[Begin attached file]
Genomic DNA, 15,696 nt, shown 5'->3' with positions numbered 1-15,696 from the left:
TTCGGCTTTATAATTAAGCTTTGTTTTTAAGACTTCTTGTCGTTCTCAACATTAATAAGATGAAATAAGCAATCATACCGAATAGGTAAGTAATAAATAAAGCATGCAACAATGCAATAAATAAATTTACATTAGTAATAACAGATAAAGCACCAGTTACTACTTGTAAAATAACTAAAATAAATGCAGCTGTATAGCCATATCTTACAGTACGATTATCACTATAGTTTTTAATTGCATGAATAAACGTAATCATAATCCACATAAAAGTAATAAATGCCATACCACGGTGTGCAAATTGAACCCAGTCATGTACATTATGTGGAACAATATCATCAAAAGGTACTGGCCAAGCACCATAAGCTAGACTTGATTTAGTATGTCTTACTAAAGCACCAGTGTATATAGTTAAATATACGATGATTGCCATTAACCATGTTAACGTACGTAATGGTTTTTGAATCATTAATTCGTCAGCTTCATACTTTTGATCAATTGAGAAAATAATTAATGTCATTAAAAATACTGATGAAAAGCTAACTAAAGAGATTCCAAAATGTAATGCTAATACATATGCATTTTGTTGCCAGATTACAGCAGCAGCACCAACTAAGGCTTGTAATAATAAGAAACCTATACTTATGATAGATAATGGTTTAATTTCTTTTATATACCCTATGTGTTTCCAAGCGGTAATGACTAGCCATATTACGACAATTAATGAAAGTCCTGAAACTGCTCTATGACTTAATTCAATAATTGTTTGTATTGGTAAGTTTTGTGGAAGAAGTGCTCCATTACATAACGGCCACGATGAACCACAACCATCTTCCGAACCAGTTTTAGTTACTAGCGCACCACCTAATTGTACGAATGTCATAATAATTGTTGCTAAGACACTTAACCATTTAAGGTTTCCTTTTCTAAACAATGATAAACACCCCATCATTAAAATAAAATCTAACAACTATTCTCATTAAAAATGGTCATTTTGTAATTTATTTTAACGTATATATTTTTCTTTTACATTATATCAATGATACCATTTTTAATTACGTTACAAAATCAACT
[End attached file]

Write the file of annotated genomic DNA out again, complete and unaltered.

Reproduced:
Genomic DNA, 15,696 nt, shown 5'->3' with positions numbered 1-15,696 from the left:
TTCGGCTTTATAATTAAGCTTTGTTTTTAAGACTTCTTGTCGTTCTCAACATTAATAAGATGAAATAAGCAATCATACCGAATAGGTAAGTAATAAATAAAGCATGCAACAATGCAATAAATAAATTTACATTAGTAATAACAGATAAAGCACCAGTTACTACTTGTAAAATAACTAAAATAAATGCAGCTGTATAGCCATATCTTACAGTACGATTATCACTATAGTTTTTAATTGCATGAATAAACGTAATCATAATCCACATAAAAGTAATAAATGCCATACCACGGTGTGCAAATTGAACCCAGTCATGTACATTATGTGGAACAATATCATCAAAAGGTACTGGCCAAGCACCATAAGCTAGACTTGATTTAGTATGTCTTACTAAAGCACCAGTGTATATAGTTAAATATACGATGATTGCCATTAACCATGTTAACGTACGTAATGGTTTTTGAATCATTAATTCGTCAGCTTCATACTTTTGATCAATTGAGAAAATAATTAATGTCATTAAAAATACTGATGAAAAGCTAACTAAAGAGATTCCAAAATGTAATGCTAATACATATGCATTTTGTTGCCAGATTACAGCAGCAGCACCAACTAAGGCTTGTAATAATAAGAAACCTATACTTATGATAGATAATGGTTTAATTTCTTTTATATACCCTATGTGTTTCCAAGCGGTAATGACTAGCCATATTACGACAATTAATGAAAGTCCTGAAACTGCTCTATGACTTAATTCAATAATTGTTTGTATTGGTAAGTTTTGTGGAAGAAGTGCTCCATTACATAACGGCCACGATGAACCACAACCATCTTCCGAACCAGTTTTAGTTACTAGCGCACCACCTAATTGTACGAATGTCATAATAATTGTTGCTAAGACACTTAACCATTTAAGGTTTCCTTTTCTAAACAATGATAAACACCCCATCATTAAAATAAAATCTAACAACTATTCTCATTAAAAATGGTCATTTTGTAATTTATTTTAACGTATATATTTTTCTTTTACATTATATCAATGATACCATTTTTAATTACGTTACAAAATCAACT